Primary Internship Objectives

The internship is a time to develop advanced professional skills and begin to establish an integrated professional identity. The internship provides considerable autonomy and responsibility while offering constructive feedback and emotional support for personal and professional integration. Primary objectives include developing conceptual knowledge, applied skills, and competence in the following areas: 

  • Individual psychotherapy, with an emphasis on brief psychotherapy
  • Group psychotherapy
  • Multiculturalism
  • Crisis intervention
  • Clinical supervision
  • Consultation
  • Outreach programming
  • Professional ethics and decision-making
  • Professional functioning in an agency setting 

Most responsibilities are structured into the internship, but interns are encouraged to exercise choices within these domains (e.g., types of groups, rotations, consultation project). We encourage a balance between exploring new areas of practice and further developing current areas of expertise.

Personal and Professional Integration

Personal and professional integration often involves examining personal characteristics and issues that are relevant to professional effectiveness and success. When doing so, the UCTC follows APA’s Ethical Standard 7.04 (Student Disclosure of Personal Information) as contained in the Revised Ethical Principles of Psychologists and Code of Conduct (APA, 2002).

It is important that interns know that self-disclosure will be part of the supervisory and training experience during the doctoral psychology internship. Training staff will assist the intern to explore and understand the characteristics and dynamics the intern brings to interpersonal and professional situations. Staff will help interns explore how these characteristics and dynamics facilitate or hinder effective professional interactions and interventions. This exploration will also include identifying and processing intern cohort dynamics in order to assist interns in developing professional, collegial relationship skills.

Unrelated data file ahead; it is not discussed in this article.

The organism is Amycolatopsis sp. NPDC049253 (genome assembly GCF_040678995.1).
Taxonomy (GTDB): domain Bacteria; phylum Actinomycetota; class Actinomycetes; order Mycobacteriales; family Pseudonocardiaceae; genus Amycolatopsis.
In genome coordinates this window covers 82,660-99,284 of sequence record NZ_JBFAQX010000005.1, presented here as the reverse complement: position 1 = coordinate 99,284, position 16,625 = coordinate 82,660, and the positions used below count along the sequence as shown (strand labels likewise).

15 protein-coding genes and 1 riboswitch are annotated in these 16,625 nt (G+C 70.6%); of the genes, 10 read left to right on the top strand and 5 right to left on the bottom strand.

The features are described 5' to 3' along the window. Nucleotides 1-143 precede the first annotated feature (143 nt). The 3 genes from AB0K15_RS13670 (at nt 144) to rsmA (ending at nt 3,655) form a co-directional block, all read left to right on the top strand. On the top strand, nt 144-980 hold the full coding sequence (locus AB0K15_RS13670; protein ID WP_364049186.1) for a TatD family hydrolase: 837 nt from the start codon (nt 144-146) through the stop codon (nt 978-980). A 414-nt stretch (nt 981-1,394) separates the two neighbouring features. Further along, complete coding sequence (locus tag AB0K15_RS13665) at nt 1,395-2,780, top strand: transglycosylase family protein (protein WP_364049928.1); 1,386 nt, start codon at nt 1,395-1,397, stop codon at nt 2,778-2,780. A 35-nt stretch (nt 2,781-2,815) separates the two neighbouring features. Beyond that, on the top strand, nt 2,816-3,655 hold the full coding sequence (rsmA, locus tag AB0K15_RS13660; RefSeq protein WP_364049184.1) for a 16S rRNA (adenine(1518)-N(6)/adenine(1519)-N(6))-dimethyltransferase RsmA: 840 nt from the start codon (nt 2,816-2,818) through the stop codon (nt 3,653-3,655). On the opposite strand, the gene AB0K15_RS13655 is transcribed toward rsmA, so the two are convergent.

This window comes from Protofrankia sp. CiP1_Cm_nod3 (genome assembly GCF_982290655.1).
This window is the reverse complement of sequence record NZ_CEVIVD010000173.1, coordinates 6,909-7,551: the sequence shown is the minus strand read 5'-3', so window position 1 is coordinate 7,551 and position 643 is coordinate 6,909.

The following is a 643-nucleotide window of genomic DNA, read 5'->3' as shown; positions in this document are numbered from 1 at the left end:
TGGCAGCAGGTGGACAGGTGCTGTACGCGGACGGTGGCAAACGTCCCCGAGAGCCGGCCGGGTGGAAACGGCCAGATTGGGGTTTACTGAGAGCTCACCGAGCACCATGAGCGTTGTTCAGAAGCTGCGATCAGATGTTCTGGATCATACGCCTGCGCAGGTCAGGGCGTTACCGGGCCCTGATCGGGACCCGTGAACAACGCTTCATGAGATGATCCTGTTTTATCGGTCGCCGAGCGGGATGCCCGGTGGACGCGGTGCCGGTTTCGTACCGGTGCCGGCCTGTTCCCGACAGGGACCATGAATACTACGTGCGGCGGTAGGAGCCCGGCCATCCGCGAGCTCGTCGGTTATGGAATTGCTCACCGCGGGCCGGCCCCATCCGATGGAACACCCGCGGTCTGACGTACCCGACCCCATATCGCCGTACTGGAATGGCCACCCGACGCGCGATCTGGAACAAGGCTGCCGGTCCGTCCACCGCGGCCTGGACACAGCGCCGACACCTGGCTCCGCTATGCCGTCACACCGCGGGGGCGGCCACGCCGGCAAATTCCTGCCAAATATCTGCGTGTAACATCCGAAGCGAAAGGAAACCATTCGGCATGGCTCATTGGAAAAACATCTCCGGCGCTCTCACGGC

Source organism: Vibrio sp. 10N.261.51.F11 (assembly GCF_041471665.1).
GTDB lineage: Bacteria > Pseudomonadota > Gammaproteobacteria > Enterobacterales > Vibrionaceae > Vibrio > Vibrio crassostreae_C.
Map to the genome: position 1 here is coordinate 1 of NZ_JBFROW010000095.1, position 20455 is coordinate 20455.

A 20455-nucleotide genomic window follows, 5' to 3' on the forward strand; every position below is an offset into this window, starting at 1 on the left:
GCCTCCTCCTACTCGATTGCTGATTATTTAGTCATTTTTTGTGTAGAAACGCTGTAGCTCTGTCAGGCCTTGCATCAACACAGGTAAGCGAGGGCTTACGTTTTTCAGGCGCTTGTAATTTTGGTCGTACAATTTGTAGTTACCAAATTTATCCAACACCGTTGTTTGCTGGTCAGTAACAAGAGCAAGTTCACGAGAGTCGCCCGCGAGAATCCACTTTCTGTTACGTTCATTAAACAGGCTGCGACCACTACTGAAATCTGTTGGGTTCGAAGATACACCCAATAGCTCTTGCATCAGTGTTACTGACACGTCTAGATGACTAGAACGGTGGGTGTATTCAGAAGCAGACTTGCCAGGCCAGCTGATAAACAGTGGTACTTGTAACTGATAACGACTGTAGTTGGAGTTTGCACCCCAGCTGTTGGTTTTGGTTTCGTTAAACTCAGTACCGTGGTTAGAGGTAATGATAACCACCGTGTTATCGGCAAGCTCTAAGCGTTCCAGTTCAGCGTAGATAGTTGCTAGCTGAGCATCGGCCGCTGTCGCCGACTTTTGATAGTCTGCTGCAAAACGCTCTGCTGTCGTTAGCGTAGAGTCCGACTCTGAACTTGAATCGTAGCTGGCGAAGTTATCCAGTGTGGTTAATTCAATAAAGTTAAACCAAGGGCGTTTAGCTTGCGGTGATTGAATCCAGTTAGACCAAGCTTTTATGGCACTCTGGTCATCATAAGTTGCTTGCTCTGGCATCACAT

Training Model

The University of Oregon Counseling and Testing Center subscribes to a practitioner-scholar model of training in which members of our training staff:

  • Facilitate experiential and discussion based seminars
  • Provide didactic presentations
  • Assume mentorship and supervision roles
  • Co-lead therapy groups with interns
  • Oversee the general growth and development of the interns
  • Co-facilitate/mentor interns in outreach facilitation and consultation

Monitoring the progress of training is an ongoing process. It includes evaluating each intern's progress on an ongoing, informal basis in supervision, as well as through written, formal evaluation two times a year. Staff regularly provide feedback both as a way to provide ample time for the intern to grow, but also to decrease worry around formal evaluation periods. In addition, feedback from interns regarding the relevance and effectiveness of the training experience is routinely solicited and included in a written evaluation twice each year.

Training Emphasis

Our primary goal is to prepare our interns for generalist positions in college and university counseling centers. Our generalist training program is focused on core competencies in the field for general practice and so we also prepare interns for practice in other clinical settings similar to our agency.  

The training emphasis includes the integration of cultural and individual diversity and professional ethics and decision-making. Staff members have reaffirmed a strong commitment to supervise, teach, and mentor the interns. All professional staff members are considered part of the "training staff."